(If you do see bubbles you don’t want after the glue dries, the recommended technique is to cut a tiny “x” with a craft knife and push a little glue down there before putting the “x” back together so that the edges of the x overlap. I have tried this with mixed results. As for the glue, different decoupagers have their favorite products, such as wallpaper paste, spray adhesives and others. I like Mod Podge, and have not had any problems with it)
8. Finally, I coated everything with three or four thin layers of polyurethane. This is the part of the process that takes the longest, because of drying times between coats.
(I used Anita’s Water Clean-Up Polyurethane and found that an 8 oz. jar was more than enough for this one project, but you can buy a gallon of polyurethane at a paint store if you like. The very best thing about this finish is that every time I’ve discovered a water ring or such on the table, I have just brushed another coat of polyurethane on the table and the mark has gone away.)
9. I recommend waiting at least 24 hours to use it even if the whole thing is dry to the touch.
Wednesday, November 08, 2006
The last drywall screw goes in. Whew. I'm not saying I wouldn't hang drywall again. But I'm glad this batch is done.
This was before we realized the drywall tape really wasn't staying down.
So we had to come up with a solution. And that was to make stucco! I like stucco. Stucco reminds me of California, which I miss every day. Now I have California inside. This is just the beginning of the finish, before the textured paint was added.
This is after -- and the best shot I have with a realistic depiction of "Honey Moon." Ah, so rich and warm and buttery and honey-like. And it has no lead in it, so if I get hungry, I can lick the walls. Which I might do. I like the paint that much.
There are tremendous benefits to being married to an electrician. One, he can teach me to do cool things, like installing outlets (me being a girl who shocked herself installing an extra phone jack). Two, if I don't feel like risking life and limb playing with wires, he'll do it. Thank you, honey.
The ceiling fan has a remote. Amazing. Of course, our ceilings are so low, I can touch them while barely even reaching, and the chain for the ceiling fan nearly brushes my head. But just in case my arm hurts, there's a remote.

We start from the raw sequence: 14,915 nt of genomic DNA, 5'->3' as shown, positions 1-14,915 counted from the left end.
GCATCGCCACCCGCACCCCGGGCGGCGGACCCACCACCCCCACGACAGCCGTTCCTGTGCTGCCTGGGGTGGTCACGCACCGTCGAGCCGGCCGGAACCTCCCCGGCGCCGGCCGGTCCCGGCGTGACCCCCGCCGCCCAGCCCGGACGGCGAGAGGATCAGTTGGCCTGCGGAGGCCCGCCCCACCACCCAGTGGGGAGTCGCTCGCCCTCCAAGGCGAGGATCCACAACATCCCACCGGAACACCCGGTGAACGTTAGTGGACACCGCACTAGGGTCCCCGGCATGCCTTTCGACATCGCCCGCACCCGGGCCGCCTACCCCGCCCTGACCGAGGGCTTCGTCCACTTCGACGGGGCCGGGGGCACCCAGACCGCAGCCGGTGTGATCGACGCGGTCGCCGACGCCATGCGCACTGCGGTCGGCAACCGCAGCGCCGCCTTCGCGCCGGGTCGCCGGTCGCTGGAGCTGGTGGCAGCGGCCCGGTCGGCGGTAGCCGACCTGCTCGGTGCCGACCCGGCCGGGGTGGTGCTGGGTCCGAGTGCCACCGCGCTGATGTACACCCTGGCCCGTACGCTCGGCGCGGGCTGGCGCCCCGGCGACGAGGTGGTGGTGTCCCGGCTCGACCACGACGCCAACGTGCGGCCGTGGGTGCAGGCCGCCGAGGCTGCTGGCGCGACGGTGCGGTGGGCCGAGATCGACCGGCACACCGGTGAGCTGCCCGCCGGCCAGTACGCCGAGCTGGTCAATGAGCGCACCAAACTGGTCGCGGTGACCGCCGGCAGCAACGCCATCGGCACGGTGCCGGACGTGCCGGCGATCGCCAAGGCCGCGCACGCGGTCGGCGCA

I don't think this looks like me, but I do think I look skinny in this picture, so I'll keep it.
Down goes the first row.
On Day One of floor-laying, we learned that two humongous tubes of glue don't go very far. We had to stop and then buy a CASE of glue tubes the next day.
This is where we are now. The last few rows have to be mitered to fit in with the strangely angled staircase, so we had to call it quits for the day. And now our plans will be postponed again as we must go out of town this weekend. But we're almost done.
A complete set of photos can be found here. These aren't for the faint-hearted. There are 69 of them.
Tuesday, November 07, 2006
So I am adding a blog to the RadioGirl web site family (and hope very soon to have one ring to rule them all... oh, sorry... I meant, one main web site with my own domain to be RadioGirl Headquarters... I'm working on it now).
Anyway, as I was saying, this new blog, I am RadioGirl, will be an offshoot of this "professional" blog, RadioGirl Designs. I am sometimes extremely disorganized, and sometimes organized to the point of overdoing it (overcompensation, you know), but in the long run, I think it will be easier if I keep the "random-thoughts-dreams-opinions-hilarious discoveries" and the "professional" stuff connected but still independent from each other... or perhaps the best word is interdependent.
It may become a bit of a hassle to maintain two blogs (three, actually, if you include my husband's and my personal blog, which is entirely separate), but I am looking forward to the challenge. This move will free me to write about things that I do want to share with others, but don't necessarily feel fit perfectly here on RadioGirl Designs. That is... this is the show, and that's
It's an experiment. One of my all-time favorite words. An experiment in interdependence.
(and if you pop over there now, you can read the story of the RadioGirl name...)
One exception to this separation of material will be the continuing renovation of my studio/office, which is very nearly done. I promise I will post more pictures here soon. Today, I hope. It looks amazing - better than I ever dreamed - and it is still visibly incomplete. I am bubbling with excitement and anticipation of how it will look when finished.
Monday, October 30, 2006
In the meantime, however, you can take a look at the scrapbooks of L.M. Montgomery, one of my two very favorite authors (the other is Madeleine L'Engle).
Today I go back to work on a freelance writing job, so my entries may or may not be sporadic.